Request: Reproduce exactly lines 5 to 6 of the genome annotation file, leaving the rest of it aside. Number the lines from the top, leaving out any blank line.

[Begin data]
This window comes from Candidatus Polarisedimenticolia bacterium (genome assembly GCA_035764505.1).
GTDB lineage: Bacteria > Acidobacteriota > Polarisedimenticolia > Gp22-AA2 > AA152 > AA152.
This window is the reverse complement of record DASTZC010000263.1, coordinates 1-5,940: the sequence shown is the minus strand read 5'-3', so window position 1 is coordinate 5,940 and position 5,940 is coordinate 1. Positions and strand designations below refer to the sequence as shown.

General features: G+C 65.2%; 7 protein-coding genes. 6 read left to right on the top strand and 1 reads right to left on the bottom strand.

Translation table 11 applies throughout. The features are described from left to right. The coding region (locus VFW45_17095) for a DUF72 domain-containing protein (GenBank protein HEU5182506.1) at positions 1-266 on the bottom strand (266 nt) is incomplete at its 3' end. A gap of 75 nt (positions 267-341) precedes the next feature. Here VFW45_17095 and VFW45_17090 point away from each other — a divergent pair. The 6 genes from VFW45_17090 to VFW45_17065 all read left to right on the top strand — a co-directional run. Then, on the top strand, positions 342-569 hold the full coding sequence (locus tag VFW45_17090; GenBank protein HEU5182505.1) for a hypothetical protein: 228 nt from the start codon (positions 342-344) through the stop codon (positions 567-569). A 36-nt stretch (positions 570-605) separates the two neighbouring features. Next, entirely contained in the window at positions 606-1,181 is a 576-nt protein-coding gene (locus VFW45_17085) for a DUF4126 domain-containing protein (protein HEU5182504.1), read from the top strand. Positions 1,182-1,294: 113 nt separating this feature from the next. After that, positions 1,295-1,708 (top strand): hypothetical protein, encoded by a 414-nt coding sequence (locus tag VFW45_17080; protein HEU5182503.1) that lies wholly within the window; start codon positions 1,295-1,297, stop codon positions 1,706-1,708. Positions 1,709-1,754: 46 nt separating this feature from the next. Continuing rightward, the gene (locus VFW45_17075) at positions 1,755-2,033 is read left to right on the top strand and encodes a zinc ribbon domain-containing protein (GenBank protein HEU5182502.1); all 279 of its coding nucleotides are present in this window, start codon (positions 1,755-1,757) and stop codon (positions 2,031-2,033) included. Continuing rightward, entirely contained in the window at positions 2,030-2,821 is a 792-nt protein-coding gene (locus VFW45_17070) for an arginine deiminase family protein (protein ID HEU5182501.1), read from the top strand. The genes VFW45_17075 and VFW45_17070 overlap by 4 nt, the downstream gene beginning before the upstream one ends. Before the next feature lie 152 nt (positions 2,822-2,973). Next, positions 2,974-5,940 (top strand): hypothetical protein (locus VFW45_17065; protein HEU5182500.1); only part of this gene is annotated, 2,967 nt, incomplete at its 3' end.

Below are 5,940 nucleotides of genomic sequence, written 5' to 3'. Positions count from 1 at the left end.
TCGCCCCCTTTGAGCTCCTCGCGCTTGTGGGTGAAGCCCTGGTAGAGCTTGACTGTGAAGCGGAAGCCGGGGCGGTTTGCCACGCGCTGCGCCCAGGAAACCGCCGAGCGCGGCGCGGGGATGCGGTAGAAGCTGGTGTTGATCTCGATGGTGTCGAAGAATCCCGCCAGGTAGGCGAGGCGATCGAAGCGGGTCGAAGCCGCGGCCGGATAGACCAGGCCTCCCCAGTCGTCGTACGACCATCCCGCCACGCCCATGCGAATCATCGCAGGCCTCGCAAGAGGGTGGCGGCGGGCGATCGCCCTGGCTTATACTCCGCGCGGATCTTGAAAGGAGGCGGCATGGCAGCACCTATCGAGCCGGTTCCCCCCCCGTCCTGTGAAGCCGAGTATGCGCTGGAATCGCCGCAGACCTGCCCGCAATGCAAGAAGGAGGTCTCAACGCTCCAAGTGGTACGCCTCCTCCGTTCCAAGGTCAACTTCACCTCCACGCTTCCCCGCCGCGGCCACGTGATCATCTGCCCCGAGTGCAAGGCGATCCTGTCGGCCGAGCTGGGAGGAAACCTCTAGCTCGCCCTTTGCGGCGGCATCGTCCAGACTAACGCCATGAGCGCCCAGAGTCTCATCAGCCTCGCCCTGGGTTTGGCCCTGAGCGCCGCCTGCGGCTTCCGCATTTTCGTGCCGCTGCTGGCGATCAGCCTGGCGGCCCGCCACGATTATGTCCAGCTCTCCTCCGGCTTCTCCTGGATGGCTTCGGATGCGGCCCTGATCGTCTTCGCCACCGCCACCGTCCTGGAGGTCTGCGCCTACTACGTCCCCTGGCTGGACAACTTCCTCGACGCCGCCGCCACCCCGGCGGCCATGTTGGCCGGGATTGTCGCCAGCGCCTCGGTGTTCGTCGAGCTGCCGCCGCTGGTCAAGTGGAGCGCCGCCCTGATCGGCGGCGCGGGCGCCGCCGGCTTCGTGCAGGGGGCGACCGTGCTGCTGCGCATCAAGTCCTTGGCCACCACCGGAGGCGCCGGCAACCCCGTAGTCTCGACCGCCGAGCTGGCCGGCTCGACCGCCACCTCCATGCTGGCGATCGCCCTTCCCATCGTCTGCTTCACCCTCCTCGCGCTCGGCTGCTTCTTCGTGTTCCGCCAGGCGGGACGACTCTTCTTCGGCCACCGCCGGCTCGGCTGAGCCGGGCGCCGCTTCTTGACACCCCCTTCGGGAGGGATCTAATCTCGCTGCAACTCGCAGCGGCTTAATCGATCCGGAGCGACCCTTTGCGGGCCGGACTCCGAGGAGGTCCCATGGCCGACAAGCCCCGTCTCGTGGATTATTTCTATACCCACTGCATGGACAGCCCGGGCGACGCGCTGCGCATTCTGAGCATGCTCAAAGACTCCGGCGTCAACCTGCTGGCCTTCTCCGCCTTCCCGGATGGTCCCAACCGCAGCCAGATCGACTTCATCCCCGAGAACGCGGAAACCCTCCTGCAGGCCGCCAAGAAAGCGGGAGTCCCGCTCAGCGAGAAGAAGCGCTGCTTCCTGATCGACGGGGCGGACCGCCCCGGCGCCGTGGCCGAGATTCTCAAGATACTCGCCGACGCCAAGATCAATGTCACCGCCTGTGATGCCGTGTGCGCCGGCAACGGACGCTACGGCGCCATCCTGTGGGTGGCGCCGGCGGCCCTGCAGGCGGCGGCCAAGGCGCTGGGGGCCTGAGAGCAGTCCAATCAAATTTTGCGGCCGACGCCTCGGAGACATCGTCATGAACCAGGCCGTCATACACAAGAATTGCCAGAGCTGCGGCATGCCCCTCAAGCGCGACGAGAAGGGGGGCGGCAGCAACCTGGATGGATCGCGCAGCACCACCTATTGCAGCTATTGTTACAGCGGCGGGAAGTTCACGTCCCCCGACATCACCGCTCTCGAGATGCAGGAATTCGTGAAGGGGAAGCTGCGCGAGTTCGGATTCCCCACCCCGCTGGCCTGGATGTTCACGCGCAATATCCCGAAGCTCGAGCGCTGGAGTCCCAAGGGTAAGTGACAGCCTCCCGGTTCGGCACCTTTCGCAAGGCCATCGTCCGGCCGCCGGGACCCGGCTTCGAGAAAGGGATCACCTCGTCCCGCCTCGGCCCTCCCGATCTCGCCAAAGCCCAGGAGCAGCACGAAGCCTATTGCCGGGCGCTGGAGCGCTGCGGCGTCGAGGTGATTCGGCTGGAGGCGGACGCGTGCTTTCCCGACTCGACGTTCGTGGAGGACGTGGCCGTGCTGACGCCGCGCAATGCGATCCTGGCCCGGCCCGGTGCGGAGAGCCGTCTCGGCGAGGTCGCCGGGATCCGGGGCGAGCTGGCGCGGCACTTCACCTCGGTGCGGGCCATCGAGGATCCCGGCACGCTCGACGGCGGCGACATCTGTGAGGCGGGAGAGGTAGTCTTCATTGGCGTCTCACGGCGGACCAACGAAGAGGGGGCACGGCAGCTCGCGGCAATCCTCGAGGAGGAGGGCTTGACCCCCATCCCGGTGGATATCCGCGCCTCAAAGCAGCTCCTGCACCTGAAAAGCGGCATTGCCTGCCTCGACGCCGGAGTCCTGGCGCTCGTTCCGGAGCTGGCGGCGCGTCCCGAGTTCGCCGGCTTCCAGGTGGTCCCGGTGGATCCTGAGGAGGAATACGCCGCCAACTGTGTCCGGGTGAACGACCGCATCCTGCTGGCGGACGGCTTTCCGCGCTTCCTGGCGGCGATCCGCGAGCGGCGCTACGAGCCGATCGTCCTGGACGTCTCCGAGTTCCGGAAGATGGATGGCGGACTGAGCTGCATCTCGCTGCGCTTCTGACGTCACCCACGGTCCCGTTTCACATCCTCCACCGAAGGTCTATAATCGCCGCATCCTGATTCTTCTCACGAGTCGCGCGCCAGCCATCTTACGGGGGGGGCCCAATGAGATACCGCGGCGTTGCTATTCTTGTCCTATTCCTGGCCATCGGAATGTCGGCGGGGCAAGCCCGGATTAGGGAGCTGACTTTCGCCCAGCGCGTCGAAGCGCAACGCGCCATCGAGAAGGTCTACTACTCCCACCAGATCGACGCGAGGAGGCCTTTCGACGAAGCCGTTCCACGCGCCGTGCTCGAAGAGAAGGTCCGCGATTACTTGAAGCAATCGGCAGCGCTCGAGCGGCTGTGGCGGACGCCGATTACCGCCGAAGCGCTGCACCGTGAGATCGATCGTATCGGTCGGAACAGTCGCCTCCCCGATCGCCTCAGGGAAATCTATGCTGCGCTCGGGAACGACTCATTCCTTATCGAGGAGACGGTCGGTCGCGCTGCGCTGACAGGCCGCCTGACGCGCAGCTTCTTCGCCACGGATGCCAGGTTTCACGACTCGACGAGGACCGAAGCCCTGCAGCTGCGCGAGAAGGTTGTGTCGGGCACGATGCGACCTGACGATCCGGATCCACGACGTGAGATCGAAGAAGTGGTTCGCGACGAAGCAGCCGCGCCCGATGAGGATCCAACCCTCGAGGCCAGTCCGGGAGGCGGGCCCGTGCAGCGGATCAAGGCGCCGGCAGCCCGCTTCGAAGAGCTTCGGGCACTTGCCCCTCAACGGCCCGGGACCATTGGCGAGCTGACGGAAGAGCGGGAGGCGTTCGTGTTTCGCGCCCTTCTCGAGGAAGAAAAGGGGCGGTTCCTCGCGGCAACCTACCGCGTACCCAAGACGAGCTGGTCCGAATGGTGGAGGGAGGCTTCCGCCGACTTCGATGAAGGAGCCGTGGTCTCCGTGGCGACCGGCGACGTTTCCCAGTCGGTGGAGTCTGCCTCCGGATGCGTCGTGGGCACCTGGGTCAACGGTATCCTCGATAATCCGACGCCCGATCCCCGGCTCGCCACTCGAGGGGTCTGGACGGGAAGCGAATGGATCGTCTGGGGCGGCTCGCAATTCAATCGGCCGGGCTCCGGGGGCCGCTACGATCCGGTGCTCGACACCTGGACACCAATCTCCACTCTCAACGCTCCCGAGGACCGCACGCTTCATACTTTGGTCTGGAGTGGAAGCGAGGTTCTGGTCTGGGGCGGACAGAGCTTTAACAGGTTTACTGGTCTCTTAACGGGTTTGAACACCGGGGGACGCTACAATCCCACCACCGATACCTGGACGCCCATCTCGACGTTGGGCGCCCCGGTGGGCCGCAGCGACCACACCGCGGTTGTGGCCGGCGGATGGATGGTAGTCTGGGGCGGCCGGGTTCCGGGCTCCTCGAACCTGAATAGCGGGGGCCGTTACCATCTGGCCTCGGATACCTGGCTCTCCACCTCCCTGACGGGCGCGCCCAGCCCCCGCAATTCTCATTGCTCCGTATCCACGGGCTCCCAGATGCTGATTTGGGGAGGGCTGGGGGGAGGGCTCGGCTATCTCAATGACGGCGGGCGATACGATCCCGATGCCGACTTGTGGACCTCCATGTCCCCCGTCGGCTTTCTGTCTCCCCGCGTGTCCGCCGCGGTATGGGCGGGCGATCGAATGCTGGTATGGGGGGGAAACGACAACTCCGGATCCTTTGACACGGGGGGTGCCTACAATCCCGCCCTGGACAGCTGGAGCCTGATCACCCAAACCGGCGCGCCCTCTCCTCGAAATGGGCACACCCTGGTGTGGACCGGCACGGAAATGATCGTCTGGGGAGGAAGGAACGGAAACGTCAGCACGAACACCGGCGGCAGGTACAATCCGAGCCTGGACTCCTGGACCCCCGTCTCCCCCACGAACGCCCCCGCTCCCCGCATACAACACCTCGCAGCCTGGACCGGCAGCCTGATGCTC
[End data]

Translation table 11 applies throughout. The features are described from left to right. The coding region (locus VFW45_17095) for a DUF72 domain-containing protein (GenBank protein HEU5182506.1) at positions 1-266 on the bottom strand (266 nt) is incomplete at its 3' end. A gap of 75 nt (positions 267-341) precedes the next feature. Here VFW45_17095 and VFW45_17090 point away from each other — a divergent pair. The 6 genes from VFW45_17090 to VFW45_17065 all read left to right on the top strand — a co-directional run. Then, on the top strand, positions 342-569 hold the full coding sequence (locus tag VFW45_17090; GenBank protein HEU5182505.1) for a hypothetical protein: 228 nt from the start codon (positions 342-344) through the stop codon (positions 567-569). A 36-nt stretch (positions 570-605) separates the two neighbouring features. Next, entirely contained in the window at positions 606-1,181 is a 576-nt protein-coding gene (locus VFW45_17085) for a DUF4126 domain-containing protein (protein HEU5182504.1), read from the top strand. Positions 1,182-1,294: 113 nt separating this feature from the next. After that, positions 1,295-1,708 (top strand): hypothetical protein, encoded by a 414-nt coding sequence (locus tag VFW45_17080; protein HEU5182503.1) that lies wholly within the window; start codon positions 1,295-1,297, stop codon positions 1,706-1,708. Positions 1,709-1,754: 46 nt separating this feature from the next. Continuing rightward, the gene (locus VFW45_17075) at positions 1,755-2,033 is read left to right on the top strand and encodes a zinc ribbon domain-containing protein (GenBank protein HEU5182502.1); all 279 of its coding nucleotides are present in this window, start codon (positions 1,755-1,757) and stop codon (positions 2,031-2,033) included. Continuing rightward, entirely contained in the window at positions 2,030-2,821 is a 792-nt protein-coding gene (locus VFW45_17070) for an arginine deiminase family protein (protein ID HEU5182501.1), read from the top strand. The genes VFW45_17075 and VFW45_17070 overlap by 4 nt, the downstream gene beginning before the upstream one ends. Before the next feature lie 152 nt (positions 2,822-2,973). Next, positions 2,974-5,940 (top strand): hypothetical protein (locus VFW45_17065; protein HEU5182500.1); only part of this gene is annotated, 2,967 nt, incomplete at its 3' end.

Below are 5,940 nucleotides of genomic sequence, written 5' to 3'. Positions count from 1 at the left end.